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RE: Glossary "non-text content" Small Nit

From: John M Slatin <john_slatin@austin.utexas.edu>
Date: Thu, 13 Oct 2005 09:43:43 -0500
Message-ID: <6EED8F7006A883459D4818686BCE3B3B021A0141@MAIL01.austin.utexas.edu>
To: "Johannes Koch" <koch@w3development.de>, "WAI WCAG List" <w3c-wai-gl@w3.org>

I think this thread began as a discussion about how to define non-text
content for the purposes of WCAG 2.0. I think there was an unspoken
assumption that the problem has to do with non-text content as it is
rendered for users, rather than with the form in which such content is

Does that distinction make sense? Can we focus on a glossary definition
that will help developers and other readers of WCAG 2.0 understand when
something qualifies as non-text content (and is thus within the scope of
Guideline 1.1)?


"Good design is accessible design."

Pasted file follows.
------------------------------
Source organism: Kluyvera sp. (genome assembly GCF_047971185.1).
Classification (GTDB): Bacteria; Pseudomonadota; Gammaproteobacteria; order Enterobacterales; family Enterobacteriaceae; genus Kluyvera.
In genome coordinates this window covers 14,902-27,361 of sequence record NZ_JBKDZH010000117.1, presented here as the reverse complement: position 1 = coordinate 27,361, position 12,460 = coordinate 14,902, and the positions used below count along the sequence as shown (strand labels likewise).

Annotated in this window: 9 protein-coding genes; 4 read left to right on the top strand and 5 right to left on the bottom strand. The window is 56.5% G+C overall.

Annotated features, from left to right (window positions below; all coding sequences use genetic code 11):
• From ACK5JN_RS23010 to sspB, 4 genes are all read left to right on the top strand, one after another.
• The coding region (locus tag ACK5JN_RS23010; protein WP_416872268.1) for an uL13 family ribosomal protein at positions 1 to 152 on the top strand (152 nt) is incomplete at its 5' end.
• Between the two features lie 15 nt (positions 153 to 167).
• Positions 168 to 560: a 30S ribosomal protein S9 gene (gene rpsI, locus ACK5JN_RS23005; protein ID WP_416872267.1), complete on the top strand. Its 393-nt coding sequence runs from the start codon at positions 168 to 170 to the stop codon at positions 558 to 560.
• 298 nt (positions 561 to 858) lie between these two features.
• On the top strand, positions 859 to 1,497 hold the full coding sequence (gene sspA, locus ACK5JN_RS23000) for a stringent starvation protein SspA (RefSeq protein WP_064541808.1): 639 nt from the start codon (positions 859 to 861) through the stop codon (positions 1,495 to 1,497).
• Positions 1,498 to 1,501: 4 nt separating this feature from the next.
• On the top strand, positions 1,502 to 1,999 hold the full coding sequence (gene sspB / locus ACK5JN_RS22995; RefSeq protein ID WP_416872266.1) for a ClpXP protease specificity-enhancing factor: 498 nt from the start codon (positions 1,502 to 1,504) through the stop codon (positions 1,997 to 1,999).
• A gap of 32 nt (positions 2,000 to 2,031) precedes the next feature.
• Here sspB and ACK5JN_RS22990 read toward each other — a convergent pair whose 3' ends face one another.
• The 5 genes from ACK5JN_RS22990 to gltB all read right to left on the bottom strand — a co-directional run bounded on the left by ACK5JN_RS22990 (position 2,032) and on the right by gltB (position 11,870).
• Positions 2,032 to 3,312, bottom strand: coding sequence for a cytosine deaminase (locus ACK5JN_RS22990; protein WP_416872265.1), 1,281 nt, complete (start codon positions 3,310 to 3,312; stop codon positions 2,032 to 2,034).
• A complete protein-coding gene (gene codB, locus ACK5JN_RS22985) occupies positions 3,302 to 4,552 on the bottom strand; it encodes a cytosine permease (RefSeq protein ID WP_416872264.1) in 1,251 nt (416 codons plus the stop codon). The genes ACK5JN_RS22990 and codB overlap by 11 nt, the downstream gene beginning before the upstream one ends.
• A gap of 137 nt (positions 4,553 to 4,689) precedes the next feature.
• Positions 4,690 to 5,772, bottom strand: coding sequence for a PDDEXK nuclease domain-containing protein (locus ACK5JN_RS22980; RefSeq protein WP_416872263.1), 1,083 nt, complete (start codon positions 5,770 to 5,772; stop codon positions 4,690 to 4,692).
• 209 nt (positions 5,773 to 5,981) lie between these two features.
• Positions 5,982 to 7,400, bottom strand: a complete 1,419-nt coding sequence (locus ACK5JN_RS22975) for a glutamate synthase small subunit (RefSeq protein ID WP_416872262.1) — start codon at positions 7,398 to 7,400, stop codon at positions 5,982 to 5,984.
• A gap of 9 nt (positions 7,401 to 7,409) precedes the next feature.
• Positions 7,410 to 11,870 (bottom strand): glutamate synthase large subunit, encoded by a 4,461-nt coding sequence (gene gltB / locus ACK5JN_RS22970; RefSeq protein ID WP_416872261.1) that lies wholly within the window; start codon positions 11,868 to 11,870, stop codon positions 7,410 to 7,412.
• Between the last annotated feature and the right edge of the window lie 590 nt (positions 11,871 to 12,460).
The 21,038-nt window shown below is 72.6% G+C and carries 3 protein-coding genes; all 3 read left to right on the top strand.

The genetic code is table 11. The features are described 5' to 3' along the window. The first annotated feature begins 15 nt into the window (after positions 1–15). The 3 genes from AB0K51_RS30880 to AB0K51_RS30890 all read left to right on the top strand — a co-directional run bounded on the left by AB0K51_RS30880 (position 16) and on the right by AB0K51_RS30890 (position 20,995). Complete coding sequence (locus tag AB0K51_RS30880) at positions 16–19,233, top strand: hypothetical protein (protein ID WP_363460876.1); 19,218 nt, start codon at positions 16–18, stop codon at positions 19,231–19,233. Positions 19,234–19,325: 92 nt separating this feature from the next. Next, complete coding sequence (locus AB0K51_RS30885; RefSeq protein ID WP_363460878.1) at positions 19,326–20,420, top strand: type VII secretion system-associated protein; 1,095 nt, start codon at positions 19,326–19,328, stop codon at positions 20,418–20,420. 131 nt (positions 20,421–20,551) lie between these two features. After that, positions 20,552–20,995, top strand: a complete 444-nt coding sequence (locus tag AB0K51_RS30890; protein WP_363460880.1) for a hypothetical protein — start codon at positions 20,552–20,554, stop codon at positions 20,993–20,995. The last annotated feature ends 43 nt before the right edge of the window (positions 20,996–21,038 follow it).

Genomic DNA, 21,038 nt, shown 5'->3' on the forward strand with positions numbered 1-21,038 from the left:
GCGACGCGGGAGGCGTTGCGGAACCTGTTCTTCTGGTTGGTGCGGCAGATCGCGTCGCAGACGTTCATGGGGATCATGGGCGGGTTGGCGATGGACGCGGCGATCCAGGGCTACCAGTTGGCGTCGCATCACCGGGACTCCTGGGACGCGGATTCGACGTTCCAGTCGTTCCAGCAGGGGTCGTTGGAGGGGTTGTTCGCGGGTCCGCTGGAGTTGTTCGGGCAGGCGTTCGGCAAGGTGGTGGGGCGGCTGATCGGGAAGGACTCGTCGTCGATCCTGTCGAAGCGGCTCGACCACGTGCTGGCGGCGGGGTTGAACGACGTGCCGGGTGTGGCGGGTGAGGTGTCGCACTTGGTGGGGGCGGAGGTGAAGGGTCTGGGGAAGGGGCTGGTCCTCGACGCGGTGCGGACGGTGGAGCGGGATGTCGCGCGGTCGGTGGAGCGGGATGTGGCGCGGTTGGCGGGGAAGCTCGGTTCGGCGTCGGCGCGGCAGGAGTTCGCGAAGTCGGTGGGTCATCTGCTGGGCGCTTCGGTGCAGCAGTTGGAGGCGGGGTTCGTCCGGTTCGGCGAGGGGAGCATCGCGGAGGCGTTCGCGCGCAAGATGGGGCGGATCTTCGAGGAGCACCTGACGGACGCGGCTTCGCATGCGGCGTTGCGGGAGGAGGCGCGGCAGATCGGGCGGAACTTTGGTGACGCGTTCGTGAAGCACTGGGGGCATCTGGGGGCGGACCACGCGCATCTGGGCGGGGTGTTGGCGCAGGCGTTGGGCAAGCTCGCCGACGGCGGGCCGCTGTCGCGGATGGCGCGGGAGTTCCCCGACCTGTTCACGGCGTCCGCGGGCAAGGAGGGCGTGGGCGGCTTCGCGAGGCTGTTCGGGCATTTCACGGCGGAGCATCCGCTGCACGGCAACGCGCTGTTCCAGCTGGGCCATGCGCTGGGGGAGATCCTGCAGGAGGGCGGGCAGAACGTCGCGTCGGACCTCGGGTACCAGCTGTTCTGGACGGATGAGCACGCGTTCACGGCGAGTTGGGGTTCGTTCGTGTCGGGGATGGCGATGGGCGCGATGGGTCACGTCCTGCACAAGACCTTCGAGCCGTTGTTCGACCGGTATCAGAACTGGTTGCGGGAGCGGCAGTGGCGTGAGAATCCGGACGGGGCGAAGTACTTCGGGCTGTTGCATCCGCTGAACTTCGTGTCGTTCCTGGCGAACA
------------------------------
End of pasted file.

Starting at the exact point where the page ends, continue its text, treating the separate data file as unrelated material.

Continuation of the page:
Dr. John M. Slatin, Director 
Accessibility Institute
University of Texas at Austin 
FAC 248C 
1 University Station G9600 
Austin, TX 78712 
ph 512-495-4288, fax 512-495-4524 
email jslatin@mail.utexas.edu 
Web http://www.utexas.edu/research/accessibility 

-----Original Message-----
From: w3c-wai-gl-request@w3.org [mailto:w3c-wai-gl-request@w3.org] On
Behalf Of Johannes Koch
Sent: Thursday, October 13, 2005 9:25 AM
To: 'WAI WCAG List'
Subject: Re: Glossary "non-text content" Small Nit

Richard Ishida wrote:
>> I cannot understand this.  Images and binary content are transferred 
>> as bytes, but not Unicode characters, surely.

Chris Ridpath wrote:
> Images and binary content are usually send as ASCII characters. Weird 
> eh?
> Here's what Wikipedia has to say about the MIME standard: 
> http://en.wikipedia.org/wiki/MIME

In MIME, yes. But this is Web Content Accessibility, not Email 
Accessibility. However, there may be situations when binary data are 
stored as characters, Base64 encoded, e.g. when using the data URL
Johannes Koch
In te domine speravi; non confundar in aeternum.
                             (Te Deum, 4th cent.)
Received on Thursday, 13 October 2005 14:44:01 UTC

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